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Use of Gypsum to Improve Physical Properties and Water Relations in Southeastern Soils


The interaction of rainfall with the soil surface has a major effect on agricultural productivity and environmental quality in the Southeastern U. S. High-intensity rainfall during the summer months often causes surface crusting, which inhibits seedling emergence, decreases water infiltration into the soil, and causes accelerated soil erosion. Dispersion of soil clays and associated aggregate breakdown have been implicated in the process of soil crusting. The application of gypsum, particularly high-purity phosphogypsum, has the potential to flocculate soil clays into micro-aggregates, and thereby delay or decrease crust formation, provided that ionic strength of the soil solution is the primary factor responsible for de-flocculation.

The studies reported here show that gypsum does increase water intake rate and reduce soil loss, and that the mechanism is primarily an ionic strength effect. A new approach to simulating rainfall in the laboratory and field settings has been developed and tested, allowing runoff and erosion measurements to be more easily collected. The results from three soils tested under a single-nozzle simulator show significantly higher infiltration rates of soils recieving 5 mt/ha gypsum, with a 50% reduction in soil loss. The sediment produced from gypsum-amended plots was flocculated into silt-sized particles, which are less transportable and less likely to enter surface waters. In another experiment using a Greenville soil, Na- and CaSO4 amendments also produced the expected results of respectively increasing runoff and erosion (for Na) and singnificantly decreasing both factors for Ca-treated soils.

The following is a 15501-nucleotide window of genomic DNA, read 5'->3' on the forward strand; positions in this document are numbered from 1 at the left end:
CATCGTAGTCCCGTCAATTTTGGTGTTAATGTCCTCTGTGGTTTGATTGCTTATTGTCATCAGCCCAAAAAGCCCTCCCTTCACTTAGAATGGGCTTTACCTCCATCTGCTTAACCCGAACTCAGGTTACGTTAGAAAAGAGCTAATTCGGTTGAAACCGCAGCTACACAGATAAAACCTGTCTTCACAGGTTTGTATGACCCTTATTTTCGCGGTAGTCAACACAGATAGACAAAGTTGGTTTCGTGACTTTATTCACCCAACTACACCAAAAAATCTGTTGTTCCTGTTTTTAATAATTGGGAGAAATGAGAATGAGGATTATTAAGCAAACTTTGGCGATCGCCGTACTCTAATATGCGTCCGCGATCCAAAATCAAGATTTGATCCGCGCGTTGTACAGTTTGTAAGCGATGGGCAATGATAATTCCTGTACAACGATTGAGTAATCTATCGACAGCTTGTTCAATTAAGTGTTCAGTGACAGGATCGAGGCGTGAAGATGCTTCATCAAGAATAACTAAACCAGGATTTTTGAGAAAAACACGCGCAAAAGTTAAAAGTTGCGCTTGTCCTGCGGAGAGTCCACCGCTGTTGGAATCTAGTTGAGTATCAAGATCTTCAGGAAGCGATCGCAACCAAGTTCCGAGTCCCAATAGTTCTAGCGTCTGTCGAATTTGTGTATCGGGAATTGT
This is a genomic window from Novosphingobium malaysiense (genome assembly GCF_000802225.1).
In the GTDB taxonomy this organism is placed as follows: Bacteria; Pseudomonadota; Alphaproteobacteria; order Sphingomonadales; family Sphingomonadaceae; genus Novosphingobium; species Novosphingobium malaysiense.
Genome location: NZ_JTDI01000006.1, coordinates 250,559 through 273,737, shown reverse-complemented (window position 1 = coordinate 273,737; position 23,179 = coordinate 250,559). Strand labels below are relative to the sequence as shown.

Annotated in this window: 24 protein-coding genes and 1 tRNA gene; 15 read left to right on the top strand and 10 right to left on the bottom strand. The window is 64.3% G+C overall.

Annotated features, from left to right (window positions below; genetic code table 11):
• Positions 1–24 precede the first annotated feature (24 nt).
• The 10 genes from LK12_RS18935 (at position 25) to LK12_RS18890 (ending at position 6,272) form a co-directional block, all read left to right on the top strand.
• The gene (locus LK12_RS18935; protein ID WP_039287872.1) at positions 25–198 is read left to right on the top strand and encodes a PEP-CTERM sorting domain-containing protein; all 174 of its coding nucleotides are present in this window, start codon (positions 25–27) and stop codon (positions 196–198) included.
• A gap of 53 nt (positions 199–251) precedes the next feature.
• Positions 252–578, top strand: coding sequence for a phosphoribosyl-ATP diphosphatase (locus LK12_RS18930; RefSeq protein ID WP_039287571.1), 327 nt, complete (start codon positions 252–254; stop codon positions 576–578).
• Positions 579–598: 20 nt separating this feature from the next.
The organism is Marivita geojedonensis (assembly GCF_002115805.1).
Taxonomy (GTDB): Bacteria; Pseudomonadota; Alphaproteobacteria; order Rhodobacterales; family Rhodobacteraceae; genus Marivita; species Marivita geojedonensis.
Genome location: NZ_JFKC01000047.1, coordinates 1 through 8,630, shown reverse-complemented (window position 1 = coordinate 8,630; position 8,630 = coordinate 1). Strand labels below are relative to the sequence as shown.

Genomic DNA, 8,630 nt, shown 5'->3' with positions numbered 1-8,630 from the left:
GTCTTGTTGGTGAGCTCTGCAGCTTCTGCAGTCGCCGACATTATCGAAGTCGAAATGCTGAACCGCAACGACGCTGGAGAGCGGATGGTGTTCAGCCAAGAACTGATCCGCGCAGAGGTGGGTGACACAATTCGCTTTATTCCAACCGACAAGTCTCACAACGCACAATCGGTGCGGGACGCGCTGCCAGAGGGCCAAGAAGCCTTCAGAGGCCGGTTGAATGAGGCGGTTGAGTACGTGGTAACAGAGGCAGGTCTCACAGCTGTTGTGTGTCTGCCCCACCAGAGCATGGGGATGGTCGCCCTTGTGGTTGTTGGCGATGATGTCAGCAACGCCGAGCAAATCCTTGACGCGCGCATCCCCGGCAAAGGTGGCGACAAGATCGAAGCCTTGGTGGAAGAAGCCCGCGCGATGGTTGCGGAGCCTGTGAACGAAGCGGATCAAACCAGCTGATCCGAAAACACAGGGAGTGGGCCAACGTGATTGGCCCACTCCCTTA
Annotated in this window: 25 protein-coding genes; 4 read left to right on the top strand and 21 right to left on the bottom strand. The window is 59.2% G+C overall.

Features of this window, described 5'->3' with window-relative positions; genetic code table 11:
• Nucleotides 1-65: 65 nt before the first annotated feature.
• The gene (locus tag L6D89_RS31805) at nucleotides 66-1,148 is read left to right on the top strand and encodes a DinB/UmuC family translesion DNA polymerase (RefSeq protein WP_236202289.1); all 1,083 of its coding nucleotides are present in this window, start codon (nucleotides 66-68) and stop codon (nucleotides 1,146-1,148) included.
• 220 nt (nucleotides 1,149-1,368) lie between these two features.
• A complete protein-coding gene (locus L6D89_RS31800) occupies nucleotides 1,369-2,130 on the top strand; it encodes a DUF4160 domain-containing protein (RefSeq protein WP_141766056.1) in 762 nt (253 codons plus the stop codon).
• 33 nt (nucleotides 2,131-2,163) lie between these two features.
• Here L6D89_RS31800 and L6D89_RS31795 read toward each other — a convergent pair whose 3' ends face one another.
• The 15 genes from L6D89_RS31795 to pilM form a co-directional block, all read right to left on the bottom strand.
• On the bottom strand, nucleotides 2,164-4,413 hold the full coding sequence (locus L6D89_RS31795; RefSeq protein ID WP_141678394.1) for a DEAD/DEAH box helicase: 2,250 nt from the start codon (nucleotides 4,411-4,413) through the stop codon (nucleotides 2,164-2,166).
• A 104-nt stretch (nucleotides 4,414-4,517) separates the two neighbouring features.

Laboratory studies on selected topsoils have demonstrated the importance of soil pH, soil solution ionic strength, and sodium levels in determining dispersive behavior. Even low levels of sodium, coupled with the low ionic strength of southeastern topsoils, leads to high dispersibility, which allows the fine fraction of the soil to clog water transmission pores and reduce water intake rates. Water conductivity decreases by a factor of two at sodium levels of 2-5% and ionic strength < 2 mM, compared to Ca-saturated systems at 5 mM, at pH 5-6. In a study of 9 Georgia topsoils, even a 10% saturation of gypsum in the solution phase caused significant flocculation of clays, although soils differed in their sensitivity to ionic strength changes. The flocculating effect of gypsum on phosphatic clays was evaluated in a separate study, and found to have little effect in the range of 10-20% solids suspensions of the clays, largely because the clays were already flocculated in these concentrated suspensions.

Field studies on the Appling soil have shown the utility of surface-applied gypsum over the growing season in increasing water infiltration and decreasing soil loss. The longevity of this effect appears to extend over at least a crop growing season under average field conditions. Regular yearly applications, perhaps at a rate of 1-2 mt/ha, seem to be necessary for a continued effect, although longer-term changes in soil properties may also be occurring. In one study cotton emergence was marginally increased by gypsum application. The economics of gypsum use under this scenario are uncertain: yield increases demonstrated in other studies may marginally cover the costs of application for some crops on responsive soils, but not on others.

William P. Miller, University of Georgia. December 1989.